Page 2, 11th November 1938

11th November 1938
Page 2
Page 2, 11th November 1938 — STOCK EXCHANGE LOSING TOUCH WITH

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By Our City Editor Upon the Government's proposals for the prevention of fraud in relation to investments, which are to be laid before Parliament during the new session, may easily depend the ultimate future of the London Stock Exchange in its present rather insular constitution. By granting annual Board of Trade licences to approved firms of outside stockbrokers, the whole business of stock and share dealing will be placed on a new footing. Firms in this position will have a definite status, and, with the right to advertise their services, should produce serious competition for the Stock Exchange brokers, who are hampered by antiquated rules, and are debarred from circularising other than their own clients.

It has been increasingly apparent during the past twelvemonth that the Stock Exchange has for long lost touch with realities. Today, practically all broker-members profess perplexity at the paucity of new business; the old, and comparatively limited, circle of upper and upper-middle class clients have been approached, but without success. The reason for this is not far to seek; the class upon which the Stock Exchange formerly depended for its business no longer has the same surplus of income available for speculation, while their capital is already frozen in markets at much higher prices.

Education In Investment

It is high time those in authority in the Stock Exchange recognised that there has Laken place in this country since the War a real redistribution of wealth out of the hands of the leisured few into the hands of the middle-classes, and that the ranks of the investor have broadened enormously to include thousands of smaller people who are on the look-out for investment outlets for their savings.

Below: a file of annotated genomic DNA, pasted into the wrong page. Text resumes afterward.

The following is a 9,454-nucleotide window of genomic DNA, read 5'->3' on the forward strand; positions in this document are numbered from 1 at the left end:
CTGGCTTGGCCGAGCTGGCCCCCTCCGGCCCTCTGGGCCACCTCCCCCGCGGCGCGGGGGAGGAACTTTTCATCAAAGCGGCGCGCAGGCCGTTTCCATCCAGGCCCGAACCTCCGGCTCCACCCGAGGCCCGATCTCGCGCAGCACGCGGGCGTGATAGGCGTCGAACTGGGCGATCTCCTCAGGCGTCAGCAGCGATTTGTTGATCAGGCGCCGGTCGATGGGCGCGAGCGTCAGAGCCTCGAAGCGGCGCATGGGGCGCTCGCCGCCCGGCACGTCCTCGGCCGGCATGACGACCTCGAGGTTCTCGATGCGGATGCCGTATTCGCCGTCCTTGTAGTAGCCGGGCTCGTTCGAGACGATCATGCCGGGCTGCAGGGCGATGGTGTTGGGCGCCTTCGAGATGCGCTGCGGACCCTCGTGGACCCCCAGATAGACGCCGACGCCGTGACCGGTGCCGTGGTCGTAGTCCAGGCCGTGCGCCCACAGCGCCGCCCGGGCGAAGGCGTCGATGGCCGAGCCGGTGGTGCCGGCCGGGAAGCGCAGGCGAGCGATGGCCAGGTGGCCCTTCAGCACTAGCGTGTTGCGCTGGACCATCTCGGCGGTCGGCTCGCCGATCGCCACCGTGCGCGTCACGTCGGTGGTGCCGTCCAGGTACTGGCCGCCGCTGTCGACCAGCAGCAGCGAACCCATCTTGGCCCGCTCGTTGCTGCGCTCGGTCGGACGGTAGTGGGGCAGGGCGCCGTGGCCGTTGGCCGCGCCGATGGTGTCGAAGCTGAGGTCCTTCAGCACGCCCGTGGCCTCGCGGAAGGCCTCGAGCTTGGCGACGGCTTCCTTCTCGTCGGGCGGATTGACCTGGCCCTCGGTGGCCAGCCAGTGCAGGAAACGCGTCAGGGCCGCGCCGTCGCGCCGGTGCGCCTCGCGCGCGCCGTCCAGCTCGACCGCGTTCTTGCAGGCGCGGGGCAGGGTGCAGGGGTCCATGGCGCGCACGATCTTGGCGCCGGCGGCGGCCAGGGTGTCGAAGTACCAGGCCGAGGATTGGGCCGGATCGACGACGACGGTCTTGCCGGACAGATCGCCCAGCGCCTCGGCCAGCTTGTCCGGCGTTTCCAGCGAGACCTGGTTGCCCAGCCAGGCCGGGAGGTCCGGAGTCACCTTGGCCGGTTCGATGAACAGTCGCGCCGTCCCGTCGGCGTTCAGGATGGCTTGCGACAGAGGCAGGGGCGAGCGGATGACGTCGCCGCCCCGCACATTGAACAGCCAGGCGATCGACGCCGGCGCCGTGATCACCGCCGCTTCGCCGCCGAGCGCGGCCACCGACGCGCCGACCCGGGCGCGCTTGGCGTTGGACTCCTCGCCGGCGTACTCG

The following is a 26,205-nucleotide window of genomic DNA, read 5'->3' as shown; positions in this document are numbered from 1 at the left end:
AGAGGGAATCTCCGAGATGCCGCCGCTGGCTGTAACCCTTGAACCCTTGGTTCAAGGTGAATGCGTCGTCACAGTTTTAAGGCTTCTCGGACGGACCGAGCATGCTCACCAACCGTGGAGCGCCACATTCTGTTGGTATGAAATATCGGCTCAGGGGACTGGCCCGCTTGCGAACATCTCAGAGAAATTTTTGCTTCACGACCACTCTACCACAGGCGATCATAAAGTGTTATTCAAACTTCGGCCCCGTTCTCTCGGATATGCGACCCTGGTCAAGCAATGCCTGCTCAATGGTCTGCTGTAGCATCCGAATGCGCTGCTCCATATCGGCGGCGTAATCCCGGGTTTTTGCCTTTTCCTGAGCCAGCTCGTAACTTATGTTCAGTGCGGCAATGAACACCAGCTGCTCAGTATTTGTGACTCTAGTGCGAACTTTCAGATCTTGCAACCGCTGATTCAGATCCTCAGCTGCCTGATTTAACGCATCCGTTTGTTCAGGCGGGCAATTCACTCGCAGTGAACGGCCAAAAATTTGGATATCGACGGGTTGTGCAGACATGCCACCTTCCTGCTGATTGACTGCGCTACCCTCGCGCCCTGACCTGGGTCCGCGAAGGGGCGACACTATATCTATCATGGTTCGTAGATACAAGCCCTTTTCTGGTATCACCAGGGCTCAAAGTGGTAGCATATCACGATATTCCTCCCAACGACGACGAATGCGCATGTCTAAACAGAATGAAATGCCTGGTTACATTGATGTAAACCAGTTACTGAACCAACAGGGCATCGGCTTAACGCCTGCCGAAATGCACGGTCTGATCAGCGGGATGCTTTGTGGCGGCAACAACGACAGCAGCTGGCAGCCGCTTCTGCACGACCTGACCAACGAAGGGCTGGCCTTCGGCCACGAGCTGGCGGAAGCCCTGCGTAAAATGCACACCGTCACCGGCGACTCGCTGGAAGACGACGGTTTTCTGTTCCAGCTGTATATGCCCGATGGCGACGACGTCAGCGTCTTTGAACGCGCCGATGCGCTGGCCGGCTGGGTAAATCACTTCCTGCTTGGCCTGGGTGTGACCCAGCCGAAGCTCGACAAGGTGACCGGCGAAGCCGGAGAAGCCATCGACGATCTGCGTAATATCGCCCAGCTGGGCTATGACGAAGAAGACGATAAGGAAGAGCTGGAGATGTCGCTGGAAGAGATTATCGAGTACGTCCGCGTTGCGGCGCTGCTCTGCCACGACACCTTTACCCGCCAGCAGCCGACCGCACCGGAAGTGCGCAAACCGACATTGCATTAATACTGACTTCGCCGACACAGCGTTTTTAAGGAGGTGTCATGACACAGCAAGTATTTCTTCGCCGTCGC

Moreover, education has led to a different attitude on the part of the masses in

handling their monetary affairs. In days gone by, the wage-earner was content to hoard his savings under his mattress, and the fact that they were entirely unproductive troubled him not at all. Today, however, the smallest country post-offices display posters advertising Government saving schemes, offering interest at the rate of 2} per cent,

Advertising the Remedy

In view of these facts, it is clear that if the Stock Exchange is to maintain its place as a leading financial institution, it must lay itself out to cater for this new class of investor, and in order to do so must develop an entirely new technique in the sale of its wares.

The Building Societies and Unit Trusts have discovered the wisdom of popularising investment to the tune of many millions, a

great deal of which money might have been attracted to the " House " for stock investment rather than have been diverted into these competitive channels. That there is ample money available for investment there is no question, but to imagine that it should flow through the comparatively obscure channel of the Stock Exchange is to pursue the shortsightedness that has been largely responsible for the present Sharepushing Bill.

Investment funds are in the process of being dispersed, and are passing largely into the hands of smaller holders, the majority of whom have no idea how to approach stock investment

The opportunity is also a good one for a thorough investigation into the whole system of a central market, for the more or less irresponsible buying and selling of counters that bear less and less visible relation to the property they cover. On the one side you have the irresponsible control by a few of the real wealth and credit of the nation, " the life-blood " of industry, as Popes have called it; and on the other thousands of little speculators, too often victims of the big men and of their own greed.

Investment Suggestion for £50

Meanwhile the ordinary man has to work the system as intelligently as he can, and for those who may consider picking up small parcels of shares for the outlay of round sums, here is a list designed for the investment of £50 spread, in sums of about £10, over five shares to give an attractive

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